You can probably guess which famous Egyptian god makes an appearance as a boss! I’ll give you a hint, it’s Anubis.
The enemies themselves cover most of your basic enemy types and a few others. You have the area denier, harasser, rushdown types, a couple of tanks, one spawner and a few more footsie-based or unique ones. They get your bases covered, combine them like the world’s worst baseball field, and even have later enemy types show up in earlier areas just to keep you on your toes when you’re running passes on the map. It works well. The bosses themselves mostly just fall into being a big blob that throws projectiles at you, moves a bit, takes a metric tonne of damage to take down, maybe spawns some enemies, has lame telegraphs. A couple of steps above your infamous Acclaim bosses that were annoying to fight and actively made the game worse, this lot are inoffensive at worst.
They’re typical WayForward bosses that are just kind of lame. Torn between “make more bosses because half those areas just ended” or “improve the bosses you have” because there’s one exception to their boss formula, and it’s the final boss. Which is a good segue into the complaints.
The final boss is fine, just complaints in general.
Right, I’m not a big fan of the whole “faceless exploitable agent” thing. Have to admit, I’m more of a “one character” guy, especially when it comes to a Metroid-clone where the emphasis is on character progression. Now luckily, there’s not a single forced death in the game and honestly your only real trouble is going to be up until you get the first healthbar booster. Keep on top of your upgrades and don’t rush into boss fights with no health or ammo, and you won’t die. Or else just quit to the menu like a scrub when the Anubis boss whittles you down to half a bar because you kept running into his massively telegraphed slow fireballs like a rube (I did that).
Now WayForward isn’t so fond of that whole “not dying” thing. They kinda want you to die. Just once or twice, drive home that the mechanic exists. To that end, there is not a single full-heal in this game outside of picking up a health bar boost, and there’s not a lot of those for a Metroid-clone. What that means is that when it comes high time to try and get full health on your fragile, permadeath-prone little agent, you have to grind the lanterns or crates for the 5/20 point health drops (which never increases with your boosted health bar and so it can be out of an effective 1100 points of health, do the math for how many crates smashed that is), and they can get mighty stingy with those drops if they decide you need shotgun shells for your full shotgun instead. It’s full. Stop giving me shotgun shells. I have enough. Please.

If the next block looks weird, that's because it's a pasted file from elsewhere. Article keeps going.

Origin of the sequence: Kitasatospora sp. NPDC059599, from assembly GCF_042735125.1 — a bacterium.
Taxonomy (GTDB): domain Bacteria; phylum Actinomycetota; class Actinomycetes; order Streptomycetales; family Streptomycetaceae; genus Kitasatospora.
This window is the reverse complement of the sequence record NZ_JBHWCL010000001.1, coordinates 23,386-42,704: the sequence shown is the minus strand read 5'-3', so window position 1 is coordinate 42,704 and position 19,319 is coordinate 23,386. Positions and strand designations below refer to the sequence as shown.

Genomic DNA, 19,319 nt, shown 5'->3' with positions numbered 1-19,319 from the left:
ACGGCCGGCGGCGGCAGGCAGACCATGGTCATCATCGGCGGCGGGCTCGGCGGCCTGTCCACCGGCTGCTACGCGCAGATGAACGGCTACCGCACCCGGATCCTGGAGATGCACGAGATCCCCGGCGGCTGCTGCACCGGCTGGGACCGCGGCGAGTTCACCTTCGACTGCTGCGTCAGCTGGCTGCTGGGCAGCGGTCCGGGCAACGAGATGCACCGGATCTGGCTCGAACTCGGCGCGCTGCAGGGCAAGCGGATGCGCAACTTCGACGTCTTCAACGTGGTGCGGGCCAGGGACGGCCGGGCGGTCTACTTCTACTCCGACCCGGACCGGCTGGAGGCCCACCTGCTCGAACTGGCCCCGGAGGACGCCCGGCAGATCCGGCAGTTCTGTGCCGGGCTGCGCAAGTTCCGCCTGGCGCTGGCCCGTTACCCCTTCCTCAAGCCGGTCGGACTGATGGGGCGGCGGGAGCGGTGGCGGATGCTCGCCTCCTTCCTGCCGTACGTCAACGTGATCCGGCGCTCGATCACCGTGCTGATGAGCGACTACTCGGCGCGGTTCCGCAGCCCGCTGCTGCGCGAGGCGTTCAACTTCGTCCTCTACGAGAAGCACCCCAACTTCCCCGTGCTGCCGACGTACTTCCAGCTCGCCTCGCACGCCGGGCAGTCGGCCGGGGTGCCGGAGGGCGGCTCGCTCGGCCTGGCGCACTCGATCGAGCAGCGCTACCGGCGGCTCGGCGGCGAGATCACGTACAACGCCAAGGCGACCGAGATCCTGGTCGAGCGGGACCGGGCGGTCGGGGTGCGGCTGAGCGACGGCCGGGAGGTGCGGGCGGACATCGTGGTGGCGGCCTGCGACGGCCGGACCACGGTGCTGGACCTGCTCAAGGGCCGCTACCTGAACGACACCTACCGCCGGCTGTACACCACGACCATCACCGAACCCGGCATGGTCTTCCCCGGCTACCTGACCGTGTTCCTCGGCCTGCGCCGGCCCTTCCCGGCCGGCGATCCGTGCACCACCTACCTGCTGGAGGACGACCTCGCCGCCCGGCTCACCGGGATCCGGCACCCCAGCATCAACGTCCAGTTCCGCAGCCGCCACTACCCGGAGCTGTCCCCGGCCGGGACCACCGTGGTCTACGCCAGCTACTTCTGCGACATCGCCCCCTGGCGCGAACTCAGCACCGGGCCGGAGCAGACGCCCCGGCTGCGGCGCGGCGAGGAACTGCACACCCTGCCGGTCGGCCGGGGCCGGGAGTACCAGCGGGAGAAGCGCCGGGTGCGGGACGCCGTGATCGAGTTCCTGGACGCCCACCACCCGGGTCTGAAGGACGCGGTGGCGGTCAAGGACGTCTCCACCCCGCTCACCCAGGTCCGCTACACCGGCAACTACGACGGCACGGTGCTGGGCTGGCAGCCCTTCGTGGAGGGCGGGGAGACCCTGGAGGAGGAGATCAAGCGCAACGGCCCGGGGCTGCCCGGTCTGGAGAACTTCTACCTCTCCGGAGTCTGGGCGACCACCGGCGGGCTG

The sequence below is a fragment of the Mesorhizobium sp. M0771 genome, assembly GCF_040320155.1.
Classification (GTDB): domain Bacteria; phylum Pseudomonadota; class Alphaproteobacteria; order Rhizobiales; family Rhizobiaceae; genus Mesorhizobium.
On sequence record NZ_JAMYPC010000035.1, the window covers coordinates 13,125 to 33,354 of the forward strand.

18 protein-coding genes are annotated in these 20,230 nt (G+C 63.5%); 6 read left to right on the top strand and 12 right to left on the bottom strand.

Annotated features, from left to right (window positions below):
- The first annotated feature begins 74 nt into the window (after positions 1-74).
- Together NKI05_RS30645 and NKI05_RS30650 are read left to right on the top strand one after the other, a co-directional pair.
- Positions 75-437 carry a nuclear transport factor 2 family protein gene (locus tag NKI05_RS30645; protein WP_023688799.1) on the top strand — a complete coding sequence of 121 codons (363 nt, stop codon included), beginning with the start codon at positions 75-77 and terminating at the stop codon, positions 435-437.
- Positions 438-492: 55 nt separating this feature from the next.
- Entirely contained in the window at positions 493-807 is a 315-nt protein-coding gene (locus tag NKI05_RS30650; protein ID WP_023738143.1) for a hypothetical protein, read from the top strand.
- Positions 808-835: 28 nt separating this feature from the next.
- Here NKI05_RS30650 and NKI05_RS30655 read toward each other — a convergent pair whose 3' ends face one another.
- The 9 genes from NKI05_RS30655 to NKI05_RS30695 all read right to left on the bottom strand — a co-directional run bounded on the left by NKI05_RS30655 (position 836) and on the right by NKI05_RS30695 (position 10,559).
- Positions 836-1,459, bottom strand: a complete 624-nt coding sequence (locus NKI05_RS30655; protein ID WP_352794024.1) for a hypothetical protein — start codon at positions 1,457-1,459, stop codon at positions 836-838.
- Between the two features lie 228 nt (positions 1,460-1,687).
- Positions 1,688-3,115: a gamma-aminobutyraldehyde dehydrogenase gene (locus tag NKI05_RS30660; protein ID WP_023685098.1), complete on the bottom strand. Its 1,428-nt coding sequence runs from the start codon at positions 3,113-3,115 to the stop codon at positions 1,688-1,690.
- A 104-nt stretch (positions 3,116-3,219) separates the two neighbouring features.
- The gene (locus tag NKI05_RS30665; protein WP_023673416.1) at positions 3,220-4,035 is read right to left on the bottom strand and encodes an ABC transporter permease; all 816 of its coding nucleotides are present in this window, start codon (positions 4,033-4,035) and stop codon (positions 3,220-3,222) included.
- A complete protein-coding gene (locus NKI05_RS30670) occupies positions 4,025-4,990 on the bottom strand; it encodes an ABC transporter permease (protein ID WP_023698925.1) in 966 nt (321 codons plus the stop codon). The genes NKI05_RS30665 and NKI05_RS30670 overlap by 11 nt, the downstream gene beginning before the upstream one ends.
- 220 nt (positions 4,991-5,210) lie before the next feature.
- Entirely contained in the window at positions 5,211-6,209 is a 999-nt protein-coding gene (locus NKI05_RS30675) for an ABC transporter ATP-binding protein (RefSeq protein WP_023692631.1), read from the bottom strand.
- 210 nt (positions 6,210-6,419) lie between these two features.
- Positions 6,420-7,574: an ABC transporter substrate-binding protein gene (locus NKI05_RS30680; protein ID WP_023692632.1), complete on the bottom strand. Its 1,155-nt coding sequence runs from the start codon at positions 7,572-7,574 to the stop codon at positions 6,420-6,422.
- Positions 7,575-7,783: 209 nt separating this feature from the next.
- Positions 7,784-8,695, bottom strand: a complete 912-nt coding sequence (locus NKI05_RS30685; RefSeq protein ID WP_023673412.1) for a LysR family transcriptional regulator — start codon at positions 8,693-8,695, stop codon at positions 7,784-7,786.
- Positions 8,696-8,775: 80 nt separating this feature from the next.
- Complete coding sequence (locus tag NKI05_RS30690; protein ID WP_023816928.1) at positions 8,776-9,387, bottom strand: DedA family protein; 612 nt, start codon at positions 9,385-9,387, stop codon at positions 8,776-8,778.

This isn’t really that big of an issue as it sounds. Once you have your first couple of health boosts, you can safely just trudge through with half health and enjoy the increased drops and most of the boss areas have a fountain of crates and lanterns to grind on over and over until you’re safely full health for the – yeah that still sucks. It sucks, WayFoward.
Now I’ve heard terrible things about actually dying. Something about having to Killer 7ing it, getting a weak unupgraded character to go sock your old buddy in the face and get your dirty magazines back. Yet to test it. Not really my scene, wouldn’t advise you die either. Generally it’s a bad look for most people.
Apart from those scant few annoyances that I had (specifically me), that’s really all I have for complaints. And they’re really niggling complaints.
Aside from grinding for health, that can hit the road like the chump it is.
Now it is 20 dollars for a 5-6 hour game. Whether or not it’s worth it is your end, I’ve found most Metroid-clones to last about that long. Metroidvanias, those can last a while and are fond of numbers, but there isn’t a level or strength stat in sight for this game. Bought this one myself, wasn’t a review copy or anything, and I don’t regret a second of it.
Disclaimer: PC Aficionado purchased this game for the purpose of this review.
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- Fantastic Visuals
- Responsive, Fast Gameplay
- Impressive OST
- Nice Character Progression
- Grinding For Health Drops
- Lame Bosses